sertindole, ziprasidone, zotepine, and aripiprazole are atypical antipsychotic drugs. With the discovery of
clozapine in 1959, it became evident that this drug was less likely to produce extrapyramidal effects
(physical symptoms such as tremors, paranoia, anxiety, dystonia, etc. as a result of improper doses or
adverse reactions to this class of drug) in humans at clinically effective doses than some other types of
antipsychotics. Clozapine was categorized as the first atypical antipsychotic drug. This category of drugs
has also been of great value in studying the pathophysiology of schizophrenia and other psychoses.

Commonly Prescribed Typical and Atypical Antipsychotic Medications

Commonly prescribed typical antipsychotics include:

Haldol (haloperidol)

Loxitane (loxapine)

Mellaril (thioridazine)

Moban (molindone)

Navane (thiothixene)

Prolixin (fluphenazine)
Serentil (mesoridazine)

Stelazine (trifluoperazine)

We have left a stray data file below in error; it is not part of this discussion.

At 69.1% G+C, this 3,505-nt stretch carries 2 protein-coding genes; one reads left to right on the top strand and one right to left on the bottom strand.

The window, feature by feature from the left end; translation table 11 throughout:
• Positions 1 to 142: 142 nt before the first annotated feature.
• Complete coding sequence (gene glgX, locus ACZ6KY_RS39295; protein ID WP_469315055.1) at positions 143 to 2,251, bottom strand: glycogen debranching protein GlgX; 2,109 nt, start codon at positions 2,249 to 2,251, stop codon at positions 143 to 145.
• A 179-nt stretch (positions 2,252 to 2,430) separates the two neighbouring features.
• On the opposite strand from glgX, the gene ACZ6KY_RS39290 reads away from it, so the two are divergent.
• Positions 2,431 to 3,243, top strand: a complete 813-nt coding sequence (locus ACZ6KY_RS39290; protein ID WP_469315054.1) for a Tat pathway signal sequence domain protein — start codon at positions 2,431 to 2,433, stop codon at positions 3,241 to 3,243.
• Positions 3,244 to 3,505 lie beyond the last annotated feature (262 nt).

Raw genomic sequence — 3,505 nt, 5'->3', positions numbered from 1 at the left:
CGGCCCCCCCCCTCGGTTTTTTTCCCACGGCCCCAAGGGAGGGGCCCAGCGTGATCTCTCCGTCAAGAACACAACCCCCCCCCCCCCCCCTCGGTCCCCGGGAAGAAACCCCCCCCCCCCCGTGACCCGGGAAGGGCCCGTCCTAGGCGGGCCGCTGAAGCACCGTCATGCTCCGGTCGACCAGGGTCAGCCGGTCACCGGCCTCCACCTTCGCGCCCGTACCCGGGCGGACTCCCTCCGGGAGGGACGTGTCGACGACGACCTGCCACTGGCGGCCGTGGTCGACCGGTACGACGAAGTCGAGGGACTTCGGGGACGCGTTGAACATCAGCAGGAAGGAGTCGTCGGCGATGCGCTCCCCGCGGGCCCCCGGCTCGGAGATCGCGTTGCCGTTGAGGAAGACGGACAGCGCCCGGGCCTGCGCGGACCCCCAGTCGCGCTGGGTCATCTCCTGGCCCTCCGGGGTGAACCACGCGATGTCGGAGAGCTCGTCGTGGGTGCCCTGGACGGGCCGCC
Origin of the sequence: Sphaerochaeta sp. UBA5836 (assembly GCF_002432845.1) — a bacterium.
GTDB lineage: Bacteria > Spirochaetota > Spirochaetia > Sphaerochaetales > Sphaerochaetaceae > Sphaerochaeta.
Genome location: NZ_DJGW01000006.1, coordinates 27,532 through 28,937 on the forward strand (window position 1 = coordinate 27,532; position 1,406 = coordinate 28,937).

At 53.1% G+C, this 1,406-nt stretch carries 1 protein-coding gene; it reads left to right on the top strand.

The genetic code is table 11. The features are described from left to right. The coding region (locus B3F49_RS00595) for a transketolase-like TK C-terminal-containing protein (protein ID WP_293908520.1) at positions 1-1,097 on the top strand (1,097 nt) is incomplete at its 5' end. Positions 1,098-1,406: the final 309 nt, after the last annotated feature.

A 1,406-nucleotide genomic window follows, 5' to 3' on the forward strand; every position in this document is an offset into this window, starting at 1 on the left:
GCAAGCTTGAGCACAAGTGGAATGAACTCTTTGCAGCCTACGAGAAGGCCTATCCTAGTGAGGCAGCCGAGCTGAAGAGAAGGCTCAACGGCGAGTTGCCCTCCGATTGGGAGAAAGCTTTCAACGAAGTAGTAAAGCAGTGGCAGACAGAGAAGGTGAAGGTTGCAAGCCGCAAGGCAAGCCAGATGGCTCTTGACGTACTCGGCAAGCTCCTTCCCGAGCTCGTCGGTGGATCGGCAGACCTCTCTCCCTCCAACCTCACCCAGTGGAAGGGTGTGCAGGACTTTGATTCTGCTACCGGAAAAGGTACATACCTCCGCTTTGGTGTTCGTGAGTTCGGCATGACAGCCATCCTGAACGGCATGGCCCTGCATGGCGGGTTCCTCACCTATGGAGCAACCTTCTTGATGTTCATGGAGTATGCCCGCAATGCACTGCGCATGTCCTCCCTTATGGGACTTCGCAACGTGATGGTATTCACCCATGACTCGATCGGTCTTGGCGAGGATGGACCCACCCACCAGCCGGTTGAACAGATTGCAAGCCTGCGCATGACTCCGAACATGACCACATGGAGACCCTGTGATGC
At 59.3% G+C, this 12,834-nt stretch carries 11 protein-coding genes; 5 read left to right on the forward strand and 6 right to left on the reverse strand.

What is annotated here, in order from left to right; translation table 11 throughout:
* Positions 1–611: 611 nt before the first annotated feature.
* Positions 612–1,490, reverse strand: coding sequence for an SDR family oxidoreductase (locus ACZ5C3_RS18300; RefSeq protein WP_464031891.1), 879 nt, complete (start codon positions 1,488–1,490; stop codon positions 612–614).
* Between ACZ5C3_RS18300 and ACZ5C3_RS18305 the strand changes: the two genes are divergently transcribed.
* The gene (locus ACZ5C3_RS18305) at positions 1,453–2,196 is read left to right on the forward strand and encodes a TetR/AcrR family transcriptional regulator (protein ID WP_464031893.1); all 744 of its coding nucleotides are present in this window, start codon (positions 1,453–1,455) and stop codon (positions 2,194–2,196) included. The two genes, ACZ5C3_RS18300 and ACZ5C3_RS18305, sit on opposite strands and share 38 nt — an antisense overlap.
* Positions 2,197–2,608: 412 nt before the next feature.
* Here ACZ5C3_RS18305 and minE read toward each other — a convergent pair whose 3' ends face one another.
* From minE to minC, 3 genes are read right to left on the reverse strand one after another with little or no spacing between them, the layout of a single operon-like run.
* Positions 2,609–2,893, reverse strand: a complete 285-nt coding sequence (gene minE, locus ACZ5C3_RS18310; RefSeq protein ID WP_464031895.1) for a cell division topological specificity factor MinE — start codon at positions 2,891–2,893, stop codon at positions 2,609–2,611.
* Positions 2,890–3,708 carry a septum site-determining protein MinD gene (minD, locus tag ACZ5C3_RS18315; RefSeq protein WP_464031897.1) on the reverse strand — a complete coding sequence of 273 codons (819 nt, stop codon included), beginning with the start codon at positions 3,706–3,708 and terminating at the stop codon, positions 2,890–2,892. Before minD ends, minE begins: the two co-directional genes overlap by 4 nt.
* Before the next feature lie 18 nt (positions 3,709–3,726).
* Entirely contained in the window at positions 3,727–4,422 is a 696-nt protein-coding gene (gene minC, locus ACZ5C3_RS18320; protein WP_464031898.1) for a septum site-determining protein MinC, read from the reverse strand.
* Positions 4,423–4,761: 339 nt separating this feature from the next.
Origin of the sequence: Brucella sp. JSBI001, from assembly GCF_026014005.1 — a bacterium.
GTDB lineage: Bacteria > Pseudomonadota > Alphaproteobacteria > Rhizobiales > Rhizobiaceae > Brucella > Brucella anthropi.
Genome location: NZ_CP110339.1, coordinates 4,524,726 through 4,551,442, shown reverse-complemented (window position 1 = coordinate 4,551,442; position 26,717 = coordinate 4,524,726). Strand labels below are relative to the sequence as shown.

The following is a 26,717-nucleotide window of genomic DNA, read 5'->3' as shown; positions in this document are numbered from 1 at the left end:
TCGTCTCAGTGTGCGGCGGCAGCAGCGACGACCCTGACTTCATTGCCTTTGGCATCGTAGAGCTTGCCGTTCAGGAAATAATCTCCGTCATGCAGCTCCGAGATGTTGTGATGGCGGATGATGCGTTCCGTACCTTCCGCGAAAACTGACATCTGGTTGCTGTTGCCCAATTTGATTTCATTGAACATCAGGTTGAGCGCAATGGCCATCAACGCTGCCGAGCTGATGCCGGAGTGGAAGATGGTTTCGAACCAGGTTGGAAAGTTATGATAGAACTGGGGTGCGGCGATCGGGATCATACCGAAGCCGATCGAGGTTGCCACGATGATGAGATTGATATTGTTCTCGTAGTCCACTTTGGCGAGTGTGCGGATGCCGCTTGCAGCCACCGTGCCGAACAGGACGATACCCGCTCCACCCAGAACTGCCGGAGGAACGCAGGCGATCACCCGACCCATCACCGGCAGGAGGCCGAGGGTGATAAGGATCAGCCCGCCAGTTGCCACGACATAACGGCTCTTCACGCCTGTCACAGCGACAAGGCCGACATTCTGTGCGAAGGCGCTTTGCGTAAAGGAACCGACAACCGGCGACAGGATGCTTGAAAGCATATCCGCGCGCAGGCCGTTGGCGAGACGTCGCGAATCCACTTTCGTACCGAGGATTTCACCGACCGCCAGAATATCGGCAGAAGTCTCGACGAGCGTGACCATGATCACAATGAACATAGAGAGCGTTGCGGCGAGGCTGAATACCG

Trilafon (perphenazine)

Thorazine (chlorpromazine)

Commonly prescribed atypical antipsychotics include:

Abilify (aripiprazole)

Clozaril (clozapine)

Geodon (ziprasidone)

Risperdal (risperidone)

Seroquel (quetiapine)

Zyprexa (olanzapine)

Kinds of antipsychotic medication

Modern medications for treating psychosis are known as ‘second-generation’ or ‘atypical’


antipsychotics. Some common atypical antipsychotics include:

Aripiprazole

Clozapine

Olanzapine

Quetiapine

Risperidone

ziprasidone

These are the names of the drugs themselves, but they’re often sold under different brand names.

Older, ‘first-generation’ or ‘typical’ antipsychotic medications are generally only prescribed if the
second-generation medications aren’t working for you.

Commonly prescribed typical antipsychotics include:

Haldol (haloperidol)

Loxitane (loxapine)
Mellaril (thioridazine)

Moban (molindone)

Navane (thiothixene)

Prolixin (fluphenazine)

Serentil (mesoridazine)